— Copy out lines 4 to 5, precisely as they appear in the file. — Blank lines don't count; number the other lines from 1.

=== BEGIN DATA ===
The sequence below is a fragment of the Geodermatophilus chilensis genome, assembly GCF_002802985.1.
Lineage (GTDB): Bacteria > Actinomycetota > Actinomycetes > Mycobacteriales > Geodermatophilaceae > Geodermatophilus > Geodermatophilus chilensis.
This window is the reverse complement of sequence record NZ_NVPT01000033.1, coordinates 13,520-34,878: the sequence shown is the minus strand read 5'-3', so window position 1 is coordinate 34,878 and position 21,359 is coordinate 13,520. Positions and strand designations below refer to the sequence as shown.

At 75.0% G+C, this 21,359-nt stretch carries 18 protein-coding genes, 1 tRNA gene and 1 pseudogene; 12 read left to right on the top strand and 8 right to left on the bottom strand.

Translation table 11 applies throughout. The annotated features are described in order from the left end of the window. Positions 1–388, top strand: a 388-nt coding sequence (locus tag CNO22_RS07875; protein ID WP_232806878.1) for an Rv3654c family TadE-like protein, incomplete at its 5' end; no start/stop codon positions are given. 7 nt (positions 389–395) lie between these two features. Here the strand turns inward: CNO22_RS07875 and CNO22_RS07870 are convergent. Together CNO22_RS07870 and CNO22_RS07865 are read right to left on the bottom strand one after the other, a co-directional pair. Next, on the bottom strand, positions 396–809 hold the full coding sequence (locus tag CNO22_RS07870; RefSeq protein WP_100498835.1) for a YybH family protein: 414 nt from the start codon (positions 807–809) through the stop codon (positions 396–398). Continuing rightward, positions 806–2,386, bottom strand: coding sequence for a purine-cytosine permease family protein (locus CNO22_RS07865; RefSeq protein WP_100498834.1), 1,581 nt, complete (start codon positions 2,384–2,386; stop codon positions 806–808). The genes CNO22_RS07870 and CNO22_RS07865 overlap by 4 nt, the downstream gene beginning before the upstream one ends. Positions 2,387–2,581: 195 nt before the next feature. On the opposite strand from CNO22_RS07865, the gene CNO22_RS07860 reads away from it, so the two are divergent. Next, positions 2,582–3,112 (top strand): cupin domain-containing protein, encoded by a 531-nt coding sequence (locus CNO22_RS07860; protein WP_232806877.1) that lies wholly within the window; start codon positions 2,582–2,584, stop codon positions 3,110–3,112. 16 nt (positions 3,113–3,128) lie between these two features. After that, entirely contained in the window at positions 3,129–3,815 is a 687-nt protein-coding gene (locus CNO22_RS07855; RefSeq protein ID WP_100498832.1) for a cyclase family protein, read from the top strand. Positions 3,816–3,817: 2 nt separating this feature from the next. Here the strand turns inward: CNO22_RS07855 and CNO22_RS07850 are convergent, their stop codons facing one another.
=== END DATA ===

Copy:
At 75.0% G+C, this 21,359-nt stretch carries 18 protein-coding genes, 1 tRNA gene and 1 pseudogene; 12 read left to right on the top strand and 8 right to left on the bottom strand.

Translation table 11 applies throughout. The annotated features are described in order from the left end of the window. Positions 1–388, top strand: a 388-nt coding sequence (locus tag CNO22_RS07875; protein ID WP_232806878.1) for an Rv3654c family TadE-like protein, incomplete at its 5' end; no start/stop codon positions are given. 7 nt (positions 389–395) lie between these two features. Here the strand turns inward: CNO22_RS07875 and CNO22_RS07870 are convergent. Together CNO22_RS07870 and CNO22_RS07865 are read right to left on the bottom strand one after the other, a co-directional pair. Next, on the bottom strand, positions 396–809 hold the full coding sequence (locus tag CNO22_RS07870; RefSeq protein WP_100498835.1) for a YybH family protein: 414 nt from the start codon (positions 807–809) through the stop codon (positions 396–398). Continuing rightward, positions 806–2,386, bottom strand: coding sequence for a purine-cytosine permease family protein (locus CNO22_RS07865; RefSeq protein WP_100498834.1), 1,581 nt, complete (start codon positions 2,384–2,386; stop codon positions 806–808). The genes CNO22_RS07870 and CNO22_RS07865 overlap by 4 nt, the downstream gene beginning before the upstream one ends. Positions 2,387–2,581: 195 nt before the next feature. On the opposite strand from CNO22_RS07865, the gene CNO22_RS07860 reads away from it, so the two are divergent. Next, positions 2,582–3,112 (top strand): cupin domain-containing protein, encoded by a 531-nt coding sequence (locus CNO22_RS07860; protein WP_232806877.1) that lies wholly within the window; start codon positions 2,582–2,584, stop codon positions 3,110–3,112. 16 nt (positions 3,113–3,128) lie between these two features. After that, entirely contained in the window at positions 3,129–3,815 is a 687-nt protein-coding gene (locus CNO22_RS07855; RefSeq protein ID WP_100498832.1) for a cyclase family protein, read from the top strand. Positions 3,816–3,817: 2 nt separating this feature from the next. Here the strand turns inward: CNO22_RS07855 and CNO22_RS07850 are convergent, their stop codons facing one another.